Skull Session: NFL Scouts Stoked for Ohio State–Oklahoma, Marshon Lattimore's Comeback, and Field Position Will Be Key in Norman

By D.J. Byrnes on September 16, 2016 at 4:59 am
Chris Worley and Kerry Coombs discuss the September 16th 2016 Skull Session

Poor Austin Kendall, a one-time Ohio State fan, got gored by Buckeye Nation on the internet yesterday. The thing is, schematically, Ohio State's defense is basic. So is its offense.

It disguises and uses misdirection (like every offense and defense in the game) but it also has better trained and superior athletes. He didn't mean it as an insult. There's nothing complex about a buff dude punching your teeth down your throat.

But this poor fella — why is a true freshman backup on a studio show in the first place? — tried to put on for his dude, and he crossed the line saying Baker Mayfield would "light up" a defense yet to allow a touchdown.

In retrospect, he should've known Ohio State fans monitor every line of enemy communication as soon as game week commences. (In Michigan's case, wire-tapping is 365.) No way he was going to slip that one by us. Maybe in 1987 but not anymore.

Oh well. Sounds like an Oklahoma problem to me. 


How'd the founder of MENSA do against the institution that gave Urban Meyer his psychology degree? Serious question. I went to bed after the third quarter (Cinci threatening down 12-10) because I'll be 62 in December. Please forgive me.

 TALENT. College football is a great sport. Nobody is denying that. But as an Ohio State fan rarely does your team play another equally as talented.

However, this is what makes out-of-conference tilts like Saturday so fun. Though Oklahoma's recent recruiting efforts (more on those in a bit) pale in comparison to Ohio State's, it won't lack for potential NFL prospects.


Dane Brugler's Top Draft Prospects
JOE MIXON RB OU "Mixon has electric feet and sudden burst to eliminate pursuit angles, transferring his weight with ease in his cuts. He also has reliable receiving traits to run routes and gash defenses as a pass-catcher."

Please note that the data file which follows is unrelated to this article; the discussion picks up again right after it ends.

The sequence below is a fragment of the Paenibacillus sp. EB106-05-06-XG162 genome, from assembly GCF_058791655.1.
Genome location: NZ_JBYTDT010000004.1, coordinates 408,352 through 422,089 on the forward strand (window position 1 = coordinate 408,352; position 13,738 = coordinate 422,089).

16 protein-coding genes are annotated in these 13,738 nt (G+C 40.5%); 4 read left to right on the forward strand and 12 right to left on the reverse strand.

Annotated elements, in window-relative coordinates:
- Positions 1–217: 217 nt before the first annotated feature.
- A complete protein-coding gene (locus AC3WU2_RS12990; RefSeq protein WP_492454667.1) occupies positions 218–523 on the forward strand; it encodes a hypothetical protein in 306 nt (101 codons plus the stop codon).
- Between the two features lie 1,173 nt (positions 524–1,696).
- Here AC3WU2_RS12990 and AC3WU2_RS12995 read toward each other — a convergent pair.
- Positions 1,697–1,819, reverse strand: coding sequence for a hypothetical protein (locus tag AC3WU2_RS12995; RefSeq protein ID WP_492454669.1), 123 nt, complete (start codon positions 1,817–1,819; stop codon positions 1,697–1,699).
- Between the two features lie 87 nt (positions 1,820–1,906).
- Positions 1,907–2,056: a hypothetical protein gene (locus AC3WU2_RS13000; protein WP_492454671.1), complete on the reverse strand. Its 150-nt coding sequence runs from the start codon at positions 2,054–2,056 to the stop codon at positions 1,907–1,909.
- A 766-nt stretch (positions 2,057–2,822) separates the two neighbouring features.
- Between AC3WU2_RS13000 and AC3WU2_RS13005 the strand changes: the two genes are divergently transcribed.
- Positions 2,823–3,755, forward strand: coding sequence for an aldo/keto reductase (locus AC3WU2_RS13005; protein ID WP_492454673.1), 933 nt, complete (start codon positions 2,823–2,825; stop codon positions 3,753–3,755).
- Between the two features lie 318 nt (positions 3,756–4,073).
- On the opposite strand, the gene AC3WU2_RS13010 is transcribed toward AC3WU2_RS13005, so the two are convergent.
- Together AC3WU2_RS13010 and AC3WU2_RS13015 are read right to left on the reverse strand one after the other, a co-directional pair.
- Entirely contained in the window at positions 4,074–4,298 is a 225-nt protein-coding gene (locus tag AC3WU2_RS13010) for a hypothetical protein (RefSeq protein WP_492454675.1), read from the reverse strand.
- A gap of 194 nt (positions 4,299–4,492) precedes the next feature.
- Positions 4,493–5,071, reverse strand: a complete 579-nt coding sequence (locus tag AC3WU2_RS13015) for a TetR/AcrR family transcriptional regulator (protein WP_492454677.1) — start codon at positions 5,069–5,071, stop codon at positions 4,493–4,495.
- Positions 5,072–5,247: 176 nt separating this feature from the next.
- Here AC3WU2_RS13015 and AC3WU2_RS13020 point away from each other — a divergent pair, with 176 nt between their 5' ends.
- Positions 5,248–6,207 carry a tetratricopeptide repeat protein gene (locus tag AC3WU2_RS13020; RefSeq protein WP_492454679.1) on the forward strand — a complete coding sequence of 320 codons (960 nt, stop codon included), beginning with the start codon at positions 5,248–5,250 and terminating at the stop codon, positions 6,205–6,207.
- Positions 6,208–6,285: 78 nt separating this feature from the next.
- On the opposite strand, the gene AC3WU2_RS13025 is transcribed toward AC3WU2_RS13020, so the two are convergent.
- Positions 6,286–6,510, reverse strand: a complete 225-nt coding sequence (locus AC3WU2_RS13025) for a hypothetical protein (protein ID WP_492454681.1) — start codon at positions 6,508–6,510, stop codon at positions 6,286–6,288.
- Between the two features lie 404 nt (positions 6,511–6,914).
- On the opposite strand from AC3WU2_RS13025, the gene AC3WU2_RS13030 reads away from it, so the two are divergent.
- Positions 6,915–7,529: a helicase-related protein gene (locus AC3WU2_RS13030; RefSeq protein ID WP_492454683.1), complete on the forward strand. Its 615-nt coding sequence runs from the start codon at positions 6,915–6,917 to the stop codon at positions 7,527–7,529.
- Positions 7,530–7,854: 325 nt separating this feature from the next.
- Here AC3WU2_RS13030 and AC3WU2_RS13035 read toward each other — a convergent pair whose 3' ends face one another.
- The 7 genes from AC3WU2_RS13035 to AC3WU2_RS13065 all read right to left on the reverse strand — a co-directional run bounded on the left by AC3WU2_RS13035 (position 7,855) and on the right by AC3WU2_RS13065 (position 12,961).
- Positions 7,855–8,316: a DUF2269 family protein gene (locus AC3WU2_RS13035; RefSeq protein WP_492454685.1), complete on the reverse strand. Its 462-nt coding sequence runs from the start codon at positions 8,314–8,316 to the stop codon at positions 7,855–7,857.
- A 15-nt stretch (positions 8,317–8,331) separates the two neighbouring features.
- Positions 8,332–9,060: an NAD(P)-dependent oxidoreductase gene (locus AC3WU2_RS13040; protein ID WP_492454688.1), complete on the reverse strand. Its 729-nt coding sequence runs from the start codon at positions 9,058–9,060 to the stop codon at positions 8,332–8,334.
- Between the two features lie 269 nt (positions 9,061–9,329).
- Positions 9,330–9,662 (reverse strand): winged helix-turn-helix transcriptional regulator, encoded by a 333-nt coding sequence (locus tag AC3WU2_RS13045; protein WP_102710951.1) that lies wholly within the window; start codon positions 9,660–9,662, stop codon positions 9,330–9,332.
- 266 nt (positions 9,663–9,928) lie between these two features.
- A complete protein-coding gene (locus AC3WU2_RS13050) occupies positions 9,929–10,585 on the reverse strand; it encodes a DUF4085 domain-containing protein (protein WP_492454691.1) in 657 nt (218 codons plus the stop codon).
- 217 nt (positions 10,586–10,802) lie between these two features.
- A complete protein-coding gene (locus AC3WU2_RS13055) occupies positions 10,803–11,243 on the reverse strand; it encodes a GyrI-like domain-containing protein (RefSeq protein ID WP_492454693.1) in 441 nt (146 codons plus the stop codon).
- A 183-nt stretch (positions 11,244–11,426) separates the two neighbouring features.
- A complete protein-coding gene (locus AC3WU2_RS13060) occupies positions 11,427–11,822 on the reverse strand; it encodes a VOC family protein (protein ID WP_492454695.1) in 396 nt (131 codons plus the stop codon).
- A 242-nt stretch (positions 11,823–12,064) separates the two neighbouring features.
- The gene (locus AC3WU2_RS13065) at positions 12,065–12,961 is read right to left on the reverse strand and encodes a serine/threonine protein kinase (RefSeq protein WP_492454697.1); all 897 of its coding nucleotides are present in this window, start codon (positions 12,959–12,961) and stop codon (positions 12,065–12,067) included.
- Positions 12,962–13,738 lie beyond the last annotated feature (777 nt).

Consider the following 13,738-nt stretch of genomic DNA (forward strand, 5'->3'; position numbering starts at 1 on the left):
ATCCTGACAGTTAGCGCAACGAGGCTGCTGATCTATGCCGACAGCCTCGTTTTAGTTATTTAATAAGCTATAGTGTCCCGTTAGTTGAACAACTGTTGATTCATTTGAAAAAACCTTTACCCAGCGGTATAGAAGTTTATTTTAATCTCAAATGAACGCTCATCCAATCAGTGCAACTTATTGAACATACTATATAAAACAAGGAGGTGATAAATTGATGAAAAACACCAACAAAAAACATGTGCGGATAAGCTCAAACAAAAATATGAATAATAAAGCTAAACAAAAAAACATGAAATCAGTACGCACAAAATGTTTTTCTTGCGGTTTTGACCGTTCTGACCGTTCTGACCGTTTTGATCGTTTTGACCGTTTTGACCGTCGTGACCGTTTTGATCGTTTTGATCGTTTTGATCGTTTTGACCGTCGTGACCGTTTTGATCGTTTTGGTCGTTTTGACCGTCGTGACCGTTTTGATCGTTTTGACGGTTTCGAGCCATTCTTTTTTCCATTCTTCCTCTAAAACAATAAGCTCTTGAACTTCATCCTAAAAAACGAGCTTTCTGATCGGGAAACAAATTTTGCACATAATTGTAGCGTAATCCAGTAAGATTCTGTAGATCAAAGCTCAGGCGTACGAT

BAKER MAYFIELD QB OU "He is a high completion percentage passer (68.1 last year and 70-plus in both games in 2016), but his risky decision-making and overconfidence with his mobility leads to mistakes."
RAEKWON MCMILLAN MLB OSU "The former five-star recruit is quick to diagnose vs. the run to find the hole and square up ball-carriers, using his take-on power and strong wrap-up tackling skills to finish."
MALIK HOOKER S OSU "His confidence and route anticipation have been even more impressive, flashing all the necessary skills to blossom into a big-time safety prospect."
PAT ELFLEIN C OSU "Although he isn't a top-shelf athlete, he is quick off the ball and able to anchor at shallow depth, absorbing and redirecting rushers with strong hands and a stout base."
  • Other draft-eligible OSU prospects to watch: DE Sam Hubbard, CB Gareon Conley, CB Marshon Lattimore, DE Tyquan Lewis, QB J.T. Barrett, 
  • Other draft-eligible OU prospects: LT Orlando Brown, CB Jordan Thomas, FS Ahmad Thomas, SS Steven Parker, WR Dede Westbrook, and MLB Jordan Evans

And yes, it took Malik Hooker two games against middling teams to put himself on NFL radars. 

 SHON SHINES. Malik Hooker gets the most praise, and there's nothing wrong with that. But Marshon Lattimore put in work the first two games as well. And given his injury struggles, it's been a long time coming.


OSU’s coaches saw flashes of the talent those numbers predicted in his first preseason training camp, but only briefly when Lattimore suffered an injury to his left hamstring after only a few days. He tried to come back, probably too soon, and reinjured the hamstring, which caused him to miss all of the 2014 season after having surgery.


Last year, he made a few appearances in the early part of the schedule, shut it down after eight games and said he was hurt all season.